Wednesday, January 04, 2006

Dealing with "What If" and "If Only I Had"

I have been thinking a lot about a post called A little scared by Suzanne on the Diverting Daniel blog. Daniel reminds me a bit of Billy Ray in the picture to the right at 4 years old so full of promise and developing so well.

There are so many unknowns about the future for our complex special needs children. Suzanne was worrying about a lot of the what ifs. For example, what if Daniel is stronger than his Mom as he grows up. Those what if concerns are realistic and I do not wish to make light of them.

It is easy to let ourselves get pressured by the sense that we have to do everything right for our child. Suzanne was saying that she felt even more pressure to find the right programs for Daniel. I was thinking about that during my “soaking thoughts” (hot bath brings out all kinds of thoughts – some are actually good ideas). I remember feeling that kind of pressure to do everything right for Billy Ray when he was little.

I have shared bits and pieces of this story in other posts and in more detail in Parenting Your Complex Child but repeat it here to make the point of today’s blog. Billy Ray came to us at 15 months old diagnosed with Down Syndrome, chronic ear infections and malnutrition. He seemed to bloom in health and developmentally.

One of the things we had to consider was whether to have insurance policies to fund an insurance trust for him in the event we were no longer able to take care of him or to spend the money we would be spending on premiums for things like speech therapy not covered by our insurance company. We strapped ourselves to do bi-weekly speech therapy which was expensive at that point. We did that because at 2-1/2 he seemed to be gaining skills so fast. It seemed likely he could achieve at least a semi independent living program in adulthood.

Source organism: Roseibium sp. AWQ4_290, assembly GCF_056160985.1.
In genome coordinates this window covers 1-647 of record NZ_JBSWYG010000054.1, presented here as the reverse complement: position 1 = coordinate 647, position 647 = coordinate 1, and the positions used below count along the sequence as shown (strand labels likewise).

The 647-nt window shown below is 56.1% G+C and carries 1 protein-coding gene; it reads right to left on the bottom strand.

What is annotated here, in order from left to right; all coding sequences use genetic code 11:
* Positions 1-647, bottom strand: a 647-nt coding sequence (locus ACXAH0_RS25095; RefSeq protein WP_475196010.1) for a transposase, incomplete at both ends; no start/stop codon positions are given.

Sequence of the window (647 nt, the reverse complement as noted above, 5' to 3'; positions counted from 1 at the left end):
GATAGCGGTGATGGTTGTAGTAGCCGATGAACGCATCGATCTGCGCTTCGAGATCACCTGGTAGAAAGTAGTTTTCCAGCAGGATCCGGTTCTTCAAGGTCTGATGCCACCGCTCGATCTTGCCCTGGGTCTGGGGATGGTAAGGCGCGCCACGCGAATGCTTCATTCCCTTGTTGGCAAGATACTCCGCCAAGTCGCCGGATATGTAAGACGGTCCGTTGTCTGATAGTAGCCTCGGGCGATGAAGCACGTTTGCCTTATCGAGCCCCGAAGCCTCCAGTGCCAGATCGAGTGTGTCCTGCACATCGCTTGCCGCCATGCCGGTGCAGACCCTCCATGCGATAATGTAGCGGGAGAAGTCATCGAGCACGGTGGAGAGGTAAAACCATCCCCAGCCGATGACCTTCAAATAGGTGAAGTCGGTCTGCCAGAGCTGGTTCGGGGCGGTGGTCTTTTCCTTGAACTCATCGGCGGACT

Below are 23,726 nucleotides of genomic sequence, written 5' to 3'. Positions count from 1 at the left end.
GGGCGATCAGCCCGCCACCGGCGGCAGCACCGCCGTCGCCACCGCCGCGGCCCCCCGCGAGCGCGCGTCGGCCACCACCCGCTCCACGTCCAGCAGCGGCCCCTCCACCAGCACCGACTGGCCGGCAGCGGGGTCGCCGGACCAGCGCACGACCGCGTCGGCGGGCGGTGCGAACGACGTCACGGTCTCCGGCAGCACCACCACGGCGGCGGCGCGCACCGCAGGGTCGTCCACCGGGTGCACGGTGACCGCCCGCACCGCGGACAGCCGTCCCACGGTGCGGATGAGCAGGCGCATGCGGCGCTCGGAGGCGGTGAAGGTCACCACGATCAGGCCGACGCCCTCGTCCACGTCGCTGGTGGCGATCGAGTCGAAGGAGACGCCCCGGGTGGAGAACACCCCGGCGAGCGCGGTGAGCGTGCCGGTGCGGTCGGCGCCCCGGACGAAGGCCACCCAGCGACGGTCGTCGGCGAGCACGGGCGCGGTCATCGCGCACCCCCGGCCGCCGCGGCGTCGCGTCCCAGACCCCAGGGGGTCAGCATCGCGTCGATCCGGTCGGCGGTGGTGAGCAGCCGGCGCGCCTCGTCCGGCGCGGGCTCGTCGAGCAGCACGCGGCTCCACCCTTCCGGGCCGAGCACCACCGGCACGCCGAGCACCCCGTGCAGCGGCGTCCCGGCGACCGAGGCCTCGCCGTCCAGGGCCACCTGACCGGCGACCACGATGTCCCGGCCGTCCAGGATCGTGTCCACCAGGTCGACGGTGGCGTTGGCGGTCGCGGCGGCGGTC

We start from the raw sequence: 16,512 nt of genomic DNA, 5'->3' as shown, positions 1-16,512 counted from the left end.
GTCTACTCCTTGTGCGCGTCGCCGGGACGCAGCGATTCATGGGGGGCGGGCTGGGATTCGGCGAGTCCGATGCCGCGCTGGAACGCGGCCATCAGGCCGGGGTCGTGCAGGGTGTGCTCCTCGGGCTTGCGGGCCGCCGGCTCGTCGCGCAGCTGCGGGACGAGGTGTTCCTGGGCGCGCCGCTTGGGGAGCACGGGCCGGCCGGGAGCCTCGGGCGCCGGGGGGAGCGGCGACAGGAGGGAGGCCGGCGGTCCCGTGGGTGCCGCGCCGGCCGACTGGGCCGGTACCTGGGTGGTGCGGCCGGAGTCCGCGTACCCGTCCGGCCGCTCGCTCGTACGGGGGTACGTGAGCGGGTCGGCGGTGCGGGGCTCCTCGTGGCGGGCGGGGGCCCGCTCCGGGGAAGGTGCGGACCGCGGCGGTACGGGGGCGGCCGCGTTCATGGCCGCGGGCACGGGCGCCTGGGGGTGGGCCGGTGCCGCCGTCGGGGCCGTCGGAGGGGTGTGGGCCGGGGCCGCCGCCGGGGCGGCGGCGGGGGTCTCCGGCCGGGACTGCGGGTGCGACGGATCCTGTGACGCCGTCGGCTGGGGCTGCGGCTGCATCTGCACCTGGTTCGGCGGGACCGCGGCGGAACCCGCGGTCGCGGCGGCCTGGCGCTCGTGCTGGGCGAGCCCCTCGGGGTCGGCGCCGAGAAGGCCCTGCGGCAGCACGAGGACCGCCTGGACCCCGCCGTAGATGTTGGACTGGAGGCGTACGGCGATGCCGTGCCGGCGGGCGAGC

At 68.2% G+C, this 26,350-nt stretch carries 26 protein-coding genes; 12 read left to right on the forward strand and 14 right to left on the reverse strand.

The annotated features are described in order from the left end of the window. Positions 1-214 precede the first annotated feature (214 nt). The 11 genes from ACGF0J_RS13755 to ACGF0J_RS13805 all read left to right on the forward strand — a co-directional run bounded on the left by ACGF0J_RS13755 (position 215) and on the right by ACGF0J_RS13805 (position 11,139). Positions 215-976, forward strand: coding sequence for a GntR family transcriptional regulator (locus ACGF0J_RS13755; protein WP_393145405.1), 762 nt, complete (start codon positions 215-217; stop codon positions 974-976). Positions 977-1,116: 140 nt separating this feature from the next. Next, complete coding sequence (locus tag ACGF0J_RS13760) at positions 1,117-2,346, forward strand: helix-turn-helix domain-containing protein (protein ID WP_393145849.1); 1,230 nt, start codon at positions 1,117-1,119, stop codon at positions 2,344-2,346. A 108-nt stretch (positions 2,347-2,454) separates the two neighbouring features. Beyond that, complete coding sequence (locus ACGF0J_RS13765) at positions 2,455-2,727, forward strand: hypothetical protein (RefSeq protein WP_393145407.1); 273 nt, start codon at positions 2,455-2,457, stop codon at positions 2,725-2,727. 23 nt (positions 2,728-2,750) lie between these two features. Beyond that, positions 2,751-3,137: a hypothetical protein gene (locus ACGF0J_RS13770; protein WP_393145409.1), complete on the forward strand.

At 14 years old, Billy Ray, experienced seizures believed to be a medication reaction. What was probably already the dual diagnosis of Down Syndrome and mild Autism became much more serious Autism within a couple of months of those seizures. His speech and behavior changed entirely.

This should not be construed to mean don’t plan ahead and do your best to get your child into programs which seem appropriate based on your current knowledge.

I think it gets back to our discussion the other day of the Serenity Prayer. As you go along with raising your child “change the things you can”. Do what is reasonable now to provide opportunities for him. Don’t push yourself too much to give him every opportunity because what seems important today might change as time goes on. A lot of times the “what ifs” will never show up.

You can do plenty without stressing. For example, you can start transitional planning for adulthood pretty young. In Parenting Your Complex Child there are forms to set goals for transition and to ascertain the skills needed for those goals while your child is still in school so those skills can become IEP goals or you can work on them at home. There will always need to be backup planning and changes made with time. However, it gives you the sense of being prepared.

Besides the “what if” fear there may be the “if only I had not that” regret to deal with. I experienced guilt beyond description for agreeing to use the medication believed to have caused Billy Ray’s seizures. His life has been changed dramatically. I had been hesitant about that drug though nothing supported that fear in the literature. I hesitated for a couple of years then went with recommendations and research that implied my “gut” was crazy this time. It was not!!

To be stuck in guilt over poor choices would negatively impact Billy Ray’s future. It was a struggle to accept the things I could not change but necessary in order to move forward and change what I can to make things work for Billy Ray.

Until tomorrow,
Peggy Lou Morgan
www.parentingyourcomplexchild.com
www.lighthouseparents.com

2 comments:

Mom to Mr. Handsome said...

Great advice! I love the picture of Billy Ray with the big smile. I also think it is really neat that he found an interest in what he wears. Most men could care less! I always look forward to reading how he's doing. Keep up the amazing work Peggy!

Kristin

KCsMom said...

Awwwww, gosh he's got a gorgeous smile!